Have You Received A Notice of Default on Your Central Texas Home?
Have you ever been given a notice of default on your Central Texas home before? A Notice of Default is a document that a lender files to begin the process required for foreclosure. This document is sent to people that are interested in a specific property and a copy is given to other parties that are owed money.
Even more, this notice must be placed on the property for everyone to see as well as printed in a newspaper.
Going through the process of foreclosure can be very embarrassing for the defaulter, but it’s actually necessary for the protection of consumers. Before the advent of the law that required a notice of default to be sent to the defaulter and all other parties involved, people were sometimes foreclosed on without any prior warning.
The notice of default is a very critical step in the foreclosure process that gives everyone with an interest in the property the opportunity to step forward, renegotiate their mortgages and claim their rights – before it’s too late.
If you’ve received a foreclosure notice of default, it’s very important to move fast and take any appropriate actions necessary, as time is of the essence.
Below are some of the steps you could take if you have received a notice of default:
This may seem like the obvious first step, but it’s actually very difficult not to panic in the face of foreclosure. Facing a foreclosure involves dealing with a lot of anxiety and stress about the coming days, beyond just the property.
These situations will take a while to resolve, and you will be best served by staying cool, thinking logically, to be able to come up with solutions to the predicament. Panic leads to making bad decisions, so try and stay cool.
Research the Foreclosure Process
Try as much as possible to learn about the foreclosure process and laws in Texas so you can be adequately prepared for what comes next.
Look into Available Resources
You need to find out what your options are. Some organizations are available to help you avoid foreclosure. There are also plenty of non-profit and government resources readily available for you and at your disposal.
You’ll want and need good legal and tax advice from experts along the way. It would be best not to try and do everything alone. It’s okay to ask for help, as foreclosures can be quite complicated with lots of rules.
Research and find out what your options are and pick the best one available to you based on your individual circumstances. There are plenty more options out there than you realize.
Communicate, Communicate, Communicate
The banks involved don’t want your property. They only want their money back.
Communicating effectively with the banks may could help slow down or terminate the foreclosure process if the appropriate action is taken and new terms are agreed upon. Time is always of the essence after receiving a notice of default. It’s always important to act fast and appropriately.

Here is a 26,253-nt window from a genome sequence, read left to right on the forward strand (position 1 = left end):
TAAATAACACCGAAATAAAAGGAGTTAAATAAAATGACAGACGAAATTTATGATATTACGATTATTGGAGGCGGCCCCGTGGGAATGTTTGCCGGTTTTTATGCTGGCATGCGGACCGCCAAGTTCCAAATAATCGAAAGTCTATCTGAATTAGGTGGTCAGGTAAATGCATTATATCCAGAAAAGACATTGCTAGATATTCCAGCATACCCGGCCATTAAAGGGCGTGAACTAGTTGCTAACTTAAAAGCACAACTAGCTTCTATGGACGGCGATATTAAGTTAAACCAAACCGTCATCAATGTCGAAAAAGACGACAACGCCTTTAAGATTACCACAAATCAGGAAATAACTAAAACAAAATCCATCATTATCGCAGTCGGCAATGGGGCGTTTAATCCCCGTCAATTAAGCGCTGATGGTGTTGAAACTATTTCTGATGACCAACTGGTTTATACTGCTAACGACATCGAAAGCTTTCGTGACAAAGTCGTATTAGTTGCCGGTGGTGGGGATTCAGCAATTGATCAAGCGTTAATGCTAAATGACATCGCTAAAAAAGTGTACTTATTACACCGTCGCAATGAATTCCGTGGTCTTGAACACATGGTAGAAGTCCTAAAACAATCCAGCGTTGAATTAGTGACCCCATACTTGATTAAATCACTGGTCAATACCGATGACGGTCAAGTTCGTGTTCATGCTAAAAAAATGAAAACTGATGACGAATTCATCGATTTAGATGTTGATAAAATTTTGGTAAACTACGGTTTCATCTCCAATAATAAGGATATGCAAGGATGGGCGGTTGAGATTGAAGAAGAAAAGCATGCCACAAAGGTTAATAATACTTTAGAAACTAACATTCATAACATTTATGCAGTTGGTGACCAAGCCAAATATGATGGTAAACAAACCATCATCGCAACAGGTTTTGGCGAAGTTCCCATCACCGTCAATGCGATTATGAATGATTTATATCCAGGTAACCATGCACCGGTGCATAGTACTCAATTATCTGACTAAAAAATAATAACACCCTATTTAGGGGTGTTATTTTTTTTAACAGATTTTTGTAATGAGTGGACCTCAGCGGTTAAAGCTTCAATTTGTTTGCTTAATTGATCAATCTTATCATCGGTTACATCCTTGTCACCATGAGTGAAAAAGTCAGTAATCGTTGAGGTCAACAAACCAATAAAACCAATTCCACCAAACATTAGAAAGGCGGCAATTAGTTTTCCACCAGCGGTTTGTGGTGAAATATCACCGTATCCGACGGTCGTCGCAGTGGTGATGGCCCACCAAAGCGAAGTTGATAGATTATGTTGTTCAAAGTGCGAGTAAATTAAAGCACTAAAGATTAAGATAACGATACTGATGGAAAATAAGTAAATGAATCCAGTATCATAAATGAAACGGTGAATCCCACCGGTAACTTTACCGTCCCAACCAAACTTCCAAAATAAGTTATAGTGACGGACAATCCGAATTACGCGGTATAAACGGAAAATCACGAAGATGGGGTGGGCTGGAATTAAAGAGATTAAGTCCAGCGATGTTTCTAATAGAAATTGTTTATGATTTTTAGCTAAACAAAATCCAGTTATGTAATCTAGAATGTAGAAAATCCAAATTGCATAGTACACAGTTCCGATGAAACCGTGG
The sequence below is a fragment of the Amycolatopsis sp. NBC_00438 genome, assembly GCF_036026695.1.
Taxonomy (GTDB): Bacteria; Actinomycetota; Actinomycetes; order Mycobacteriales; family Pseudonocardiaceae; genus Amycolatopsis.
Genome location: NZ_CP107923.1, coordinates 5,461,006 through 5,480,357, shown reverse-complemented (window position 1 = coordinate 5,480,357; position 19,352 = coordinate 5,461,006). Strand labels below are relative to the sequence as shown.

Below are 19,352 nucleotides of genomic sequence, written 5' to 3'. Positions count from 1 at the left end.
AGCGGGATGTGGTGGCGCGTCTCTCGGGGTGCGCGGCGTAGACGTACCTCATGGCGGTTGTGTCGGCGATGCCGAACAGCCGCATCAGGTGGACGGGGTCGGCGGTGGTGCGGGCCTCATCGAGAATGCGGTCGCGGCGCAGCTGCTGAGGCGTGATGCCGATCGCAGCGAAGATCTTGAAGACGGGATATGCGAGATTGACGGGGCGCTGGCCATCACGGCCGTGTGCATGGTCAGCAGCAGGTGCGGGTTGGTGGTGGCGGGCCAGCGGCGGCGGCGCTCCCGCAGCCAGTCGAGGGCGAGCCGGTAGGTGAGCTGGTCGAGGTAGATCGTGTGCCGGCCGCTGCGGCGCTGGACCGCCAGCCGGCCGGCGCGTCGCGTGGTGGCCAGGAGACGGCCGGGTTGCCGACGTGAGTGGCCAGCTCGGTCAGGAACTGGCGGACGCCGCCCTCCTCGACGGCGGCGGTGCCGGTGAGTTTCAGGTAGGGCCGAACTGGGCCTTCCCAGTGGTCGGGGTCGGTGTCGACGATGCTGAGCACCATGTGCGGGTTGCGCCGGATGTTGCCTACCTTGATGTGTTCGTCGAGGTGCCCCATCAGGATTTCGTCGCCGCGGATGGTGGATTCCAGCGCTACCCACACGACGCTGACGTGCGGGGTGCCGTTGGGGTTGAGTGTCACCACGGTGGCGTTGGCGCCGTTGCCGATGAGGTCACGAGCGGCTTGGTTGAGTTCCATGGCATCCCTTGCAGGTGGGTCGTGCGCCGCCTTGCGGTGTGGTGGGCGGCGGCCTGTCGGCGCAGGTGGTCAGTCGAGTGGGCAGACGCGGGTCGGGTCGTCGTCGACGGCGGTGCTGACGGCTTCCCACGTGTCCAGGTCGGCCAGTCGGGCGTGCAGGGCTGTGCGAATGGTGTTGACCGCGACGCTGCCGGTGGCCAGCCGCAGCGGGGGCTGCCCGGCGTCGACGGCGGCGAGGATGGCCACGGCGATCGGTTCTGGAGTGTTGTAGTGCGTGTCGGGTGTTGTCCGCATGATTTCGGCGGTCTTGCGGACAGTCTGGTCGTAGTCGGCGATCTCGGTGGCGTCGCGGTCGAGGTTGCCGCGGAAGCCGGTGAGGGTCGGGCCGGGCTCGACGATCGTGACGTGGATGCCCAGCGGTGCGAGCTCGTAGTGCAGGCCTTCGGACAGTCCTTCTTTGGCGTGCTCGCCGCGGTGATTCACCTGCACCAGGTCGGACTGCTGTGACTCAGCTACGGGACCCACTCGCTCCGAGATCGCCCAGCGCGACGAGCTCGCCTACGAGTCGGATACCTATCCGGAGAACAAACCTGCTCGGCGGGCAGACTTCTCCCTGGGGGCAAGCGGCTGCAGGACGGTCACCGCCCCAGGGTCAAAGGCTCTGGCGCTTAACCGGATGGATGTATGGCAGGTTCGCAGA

Should you need help from a REALTOR® that can answer questions, give us a call. We are not attorneys and do not provide legal advice, but we do have the resources and are happy to share them with you.
Are you dealing with frustrating tenants or family members that you can’t get rid of?
There are many reasons homeowners decide to sell. Unable to afford the mortgage with growing property taxes, downsizing because they don’t need all the extra space, or they’ve decided to cash in on their equity to move on to greener pastures.
There’s a whole host of reasons homeowners look to sell.
Situations also arise where selling becomes a more comfortable option. For instance, when you have tenants or family members that refuse to leave.
Having them removed from the property via eviction seems like a drastic measure but, sometimes it is warranted. Especially if you’ve asked nicely and the “tenant” still refuses to budge.
It’s always a good idea to have a lease. Yes, even with family members. It sets boundaries and expectations that are easier for a judge to understand if it comes down to an eviction. That is less likely if there was only a verbal agreement.
First things first, determine what rights you have in the State you reside in. Are there clear rental laws? Is an eviction required? In places where an eviction is necessary, it is good to know your rights and procedures.
Serve your tenant with a notice to vacate. Include the reason for the eviction and the deadline that they are expected to leave the premises.
If the tenant does not leave by the date stated on the notice, it is time to file the eviction with the appropriate channels. In other words, the courts in your district. You will go before a judge to plead your case at which time you could receive a judgment in your favor or a writ of possession.
Once the tenant receives the signed off eviction order, and if they still refuse to leave, your only recourse is to contact your local Sheriff’s office. They will evict the tenant on your behalf.
Removing a tenant is always stressful, especially in cases where that tenant is a family member. It’s good to remember that ultimately, you are the homeowner. What does or does not happen on your property is your decision. If the time has come, and no other recourse is available, to file an eviction. Know your rights.
At the end of the day, if you are still looking to sell because a rental property is no longer a benefit to you, give us a call and we’ll help make things as simple as possible. It’s your home. It’s your decision.
- Have You Received A Notice of Default on Your Central Texas Home?
- Are you dealing with frustrating tenants or family members that you can’t get rid of?
- Do You Find Yourself Hoarding Possessions and Feeling Overwhelmed at The Thought Of Selling?
- Do You Want to Avoid Paying Expensive REALTOR® Commissions?
- “Is Your Property a “Fixer-Upper” That is too Costly or too Time-Consuming to Fix?”